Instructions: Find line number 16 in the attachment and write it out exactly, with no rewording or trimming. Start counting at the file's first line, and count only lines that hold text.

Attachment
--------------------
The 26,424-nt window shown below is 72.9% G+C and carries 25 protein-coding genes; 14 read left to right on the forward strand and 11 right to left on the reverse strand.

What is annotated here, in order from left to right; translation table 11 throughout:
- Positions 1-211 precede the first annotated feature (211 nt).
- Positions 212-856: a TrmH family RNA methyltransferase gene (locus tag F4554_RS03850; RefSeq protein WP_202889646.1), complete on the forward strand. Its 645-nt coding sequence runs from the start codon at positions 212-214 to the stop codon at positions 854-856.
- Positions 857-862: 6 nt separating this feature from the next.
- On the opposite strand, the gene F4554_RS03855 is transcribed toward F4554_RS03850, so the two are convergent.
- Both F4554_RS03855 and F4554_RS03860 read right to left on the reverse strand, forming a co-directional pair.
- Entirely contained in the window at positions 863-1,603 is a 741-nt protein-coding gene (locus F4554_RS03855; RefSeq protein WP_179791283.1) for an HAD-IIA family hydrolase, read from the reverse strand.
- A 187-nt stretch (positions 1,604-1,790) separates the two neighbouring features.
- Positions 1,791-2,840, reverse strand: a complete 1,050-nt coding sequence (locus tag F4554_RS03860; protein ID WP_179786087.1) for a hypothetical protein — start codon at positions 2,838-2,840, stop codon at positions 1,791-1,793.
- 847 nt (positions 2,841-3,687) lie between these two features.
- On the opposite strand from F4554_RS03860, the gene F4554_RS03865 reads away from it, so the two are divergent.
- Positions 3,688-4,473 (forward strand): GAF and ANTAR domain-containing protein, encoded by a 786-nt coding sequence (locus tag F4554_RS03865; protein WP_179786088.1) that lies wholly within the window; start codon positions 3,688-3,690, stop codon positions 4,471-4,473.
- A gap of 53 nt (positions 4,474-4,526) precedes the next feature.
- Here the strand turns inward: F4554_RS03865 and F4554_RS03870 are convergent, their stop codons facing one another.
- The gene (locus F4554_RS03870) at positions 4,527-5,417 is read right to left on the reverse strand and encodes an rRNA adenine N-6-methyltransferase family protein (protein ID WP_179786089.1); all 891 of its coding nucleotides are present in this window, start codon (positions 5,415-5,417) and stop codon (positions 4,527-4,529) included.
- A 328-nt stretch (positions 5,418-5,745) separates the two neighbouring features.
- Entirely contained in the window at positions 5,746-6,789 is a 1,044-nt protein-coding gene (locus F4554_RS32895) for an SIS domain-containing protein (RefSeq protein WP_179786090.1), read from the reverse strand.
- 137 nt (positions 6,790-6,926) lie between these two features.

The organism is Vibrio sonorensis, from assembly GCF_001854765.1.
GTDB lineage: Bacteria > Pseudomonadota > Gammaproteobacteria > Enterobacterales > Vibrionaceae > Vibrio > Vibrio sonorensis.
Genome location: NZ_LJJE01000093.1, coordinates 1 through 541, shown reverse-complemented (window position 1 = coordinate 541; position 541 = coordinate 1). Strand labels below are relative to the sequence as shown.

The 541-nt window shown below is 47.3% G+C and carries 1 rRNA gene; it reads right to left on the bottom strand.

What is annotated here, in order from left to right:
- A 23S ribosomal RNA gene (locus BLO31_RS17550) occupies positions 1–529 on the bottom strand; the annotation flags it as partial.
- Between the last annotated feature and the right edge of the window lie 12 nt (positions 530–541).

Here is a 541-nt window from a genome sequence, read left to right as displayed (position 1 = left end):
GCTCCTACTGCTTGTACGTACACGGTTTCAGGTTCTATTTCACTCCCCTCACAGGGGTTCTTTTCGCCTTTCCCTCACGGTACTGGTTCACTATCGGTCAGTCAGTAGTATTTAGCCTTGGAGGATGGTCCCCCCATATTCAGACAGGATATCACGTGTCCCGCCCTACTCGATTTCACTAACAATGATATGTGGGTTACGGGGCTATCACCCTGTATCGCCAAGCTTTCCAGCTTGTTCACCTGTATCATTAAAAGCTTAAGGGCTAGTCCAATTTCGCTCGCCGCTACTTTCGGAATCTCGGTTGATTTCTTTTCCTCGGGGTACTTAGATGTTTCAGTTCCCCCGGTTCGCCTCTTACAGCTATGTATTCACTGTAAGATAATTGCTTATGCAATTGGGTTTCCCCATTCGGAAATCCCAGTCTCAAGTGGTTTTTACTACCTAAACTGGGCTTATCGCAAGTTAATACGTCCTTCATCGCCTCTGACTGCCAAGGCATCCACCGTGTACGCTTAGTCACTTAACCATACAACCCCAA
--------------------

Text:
- The gene (locus F4554_RS03870) at positions 4,527-5,417 is read right to left on the reverse strand and encodes an rRNA adenine N-6-methyltransferase family protein (protein ID WP_179786089.1); all 891 of its coding nucleotides are present in this window, start codon (positions 5,415-5,417) and stop codon (positions 4,527-4,529) included.